Colbert Busch holds her own against Sanford in debate

Democrat Elizabeth Colbert Busch held her own against former South Carolina Gov. Mark Sanford (R) Monday night, avoiding any major stumbles as she sought to prove herself an acceptable alternative to voters in the House campaign's only debate.

The businesswoman wasn't anywhere near as smooth as the seasoned politician, stuttering at times and showing some nerves at the start. But while Sanford got in some shots at her Democratic and labor supporters, he failed to land a knockout blow — and she got in some blows of her own, tweaking him for the 2009 extramarital affair that derailed his political career.

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The two are locked in a tight race to fill Sen. Tim Scott's (R-S.C.) old House seat, and while the district is solidly Republican, Sanford's personal baggage has hurt his campaign. 

Sanford kept his focus on fiscal issues, though he did argue that his political fall had given him a "greater level of humility." Colbert Busch largely avoided the topic as well — but she did accuse him of using state funds to fly to Argentina to see his mistress, an allegation Sanford has disputed in the past.

Fiscal conservatism "doesn't mean you take the money we saved and leave the country for a personal purpose," she said to strong cheers from her supporters and boos from his.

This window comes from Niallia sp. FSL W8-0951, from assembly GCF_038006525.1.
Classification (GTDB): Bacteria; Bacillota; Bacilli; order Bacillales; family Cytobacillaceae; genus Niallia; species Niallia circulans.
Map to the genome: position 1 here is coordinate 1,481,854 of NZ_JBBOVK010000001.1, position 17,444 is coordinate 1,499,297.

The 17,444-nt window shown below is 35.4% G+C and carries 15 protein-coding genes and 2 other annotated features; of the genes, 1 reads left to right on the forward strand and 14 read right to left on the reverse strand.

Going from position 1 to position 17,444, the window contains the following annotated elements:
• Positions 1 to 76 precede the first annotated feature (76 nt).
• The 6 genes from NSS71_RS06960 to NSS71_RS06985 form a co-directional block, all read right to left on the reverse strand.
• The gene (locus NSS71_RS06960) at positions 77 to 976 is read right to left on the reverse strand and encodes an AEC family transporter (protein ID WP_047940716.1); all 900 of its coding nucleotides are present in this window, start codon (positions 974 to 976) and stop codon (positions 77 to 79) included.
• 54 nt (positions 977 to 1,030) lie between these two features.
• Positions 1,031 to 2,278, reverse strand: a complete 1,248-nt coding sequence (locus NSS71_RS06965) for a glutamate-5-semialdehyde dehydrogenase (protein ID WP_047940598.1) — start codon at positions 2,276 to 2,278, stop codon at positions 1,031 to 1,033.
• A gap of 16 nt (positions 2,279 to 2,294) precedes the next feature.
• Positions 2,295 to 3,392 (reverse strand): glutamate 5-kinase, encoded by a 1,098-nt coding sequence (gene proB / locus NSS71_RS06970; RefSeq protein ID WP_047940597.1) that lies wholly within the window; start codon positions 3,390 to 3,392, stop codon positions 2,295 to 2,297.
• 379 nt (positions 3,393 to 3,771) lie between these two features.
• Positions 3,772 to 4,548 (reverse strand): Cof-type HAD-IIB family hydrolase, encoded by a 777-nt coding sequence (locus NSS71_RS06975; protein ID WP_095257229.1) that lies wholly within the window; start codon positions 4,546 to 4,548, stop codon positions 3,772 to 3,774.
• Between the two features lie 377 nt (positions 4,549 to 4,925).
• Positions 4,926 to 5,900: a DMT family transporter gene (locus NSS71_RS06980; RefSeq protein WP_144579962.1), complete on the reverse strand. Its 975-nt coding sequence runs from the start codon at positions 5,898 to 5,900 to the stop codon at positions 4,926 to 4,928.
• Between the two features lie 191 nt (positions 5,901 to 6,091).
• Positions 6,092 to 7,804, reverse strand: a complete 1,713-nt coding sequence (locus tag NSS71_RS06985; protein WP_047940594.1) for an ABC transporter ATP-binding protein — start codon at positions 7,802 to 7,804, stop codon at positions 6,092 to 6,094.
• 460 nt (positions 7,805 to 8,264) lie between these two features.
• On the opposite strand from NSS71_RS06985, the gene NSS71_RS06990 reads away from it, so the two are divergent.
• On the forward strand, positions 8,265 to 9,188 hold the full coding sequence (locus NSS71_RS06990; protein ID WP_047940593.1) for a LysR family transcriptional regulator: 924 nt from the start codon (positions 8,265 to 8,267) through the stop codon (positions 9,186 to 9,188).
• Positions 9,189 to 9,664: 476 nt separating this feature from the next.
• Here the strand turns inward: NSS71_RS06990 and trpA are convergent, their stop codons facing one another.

"She went there, Gov. Sanford," a moderator said.

"I couldn't hear what she said," he responded with a smile before asking her to repeat herself.

She didn't, but later Sanford compared himself to former President Clinton when asked whether he regretted voting to impeach the 42nd commander in chief in the wake of the Monica Lewinsky affair:  "Do you think that President Clinton should be condemned for the rest of his life based on a mistake he made in his life?"

Colbert Busch has clearly had the momentum in recent weeks following new allegations from Sanford's ex-wife that he'd trespassed at her home. The big question of the night was whether he could cause her to stumble and he could regain some momentum. She stayed steady, and the trajectory of the race likely did as well.

Sanford went hard after Colbert Busch for the large sums Democratic outside groups have spent on her behalf, arguing she would be beholden to their interests if elected to Congress. 

"Nancy Pelosi is running hundreds of thousands of dollars in ads," he said to groans and boos from the Colbert Busch supporters in the audience.

"It's not believable to me that someone gives you a million dollars and not expect something in return," he later repeated.

She fired back.

"I want to be very clear, Mark. Nobody tells me what to do," she said. "I am a fiscally conservative independent tough businesswoman."

She echoed that theme repeatedly throughout the debate, hewing to her centrist image by promising in her closing statement to take a 10 percent congressional cut, calling parts of ObamaCare "extremely problematic," and advocating for cuts to government spending.

Sanford pointed out that as head of government affairs for a local group, she'd donated to his campaign. She responded by saying he'd promised to support the Port of Charleston, a major local job creator.

"You didn't tell the truth, you turned around and did the opposite," she said.

Sanford argued that he'd supported the project but opposed the way it was funded.

"I was against earmarks before being against earmarks was cool," he said, echoing his repeated focus on fiscal conservatism.

The special election is on May 7, slightly more than a week away.

This post was updated at 9:35 p.m.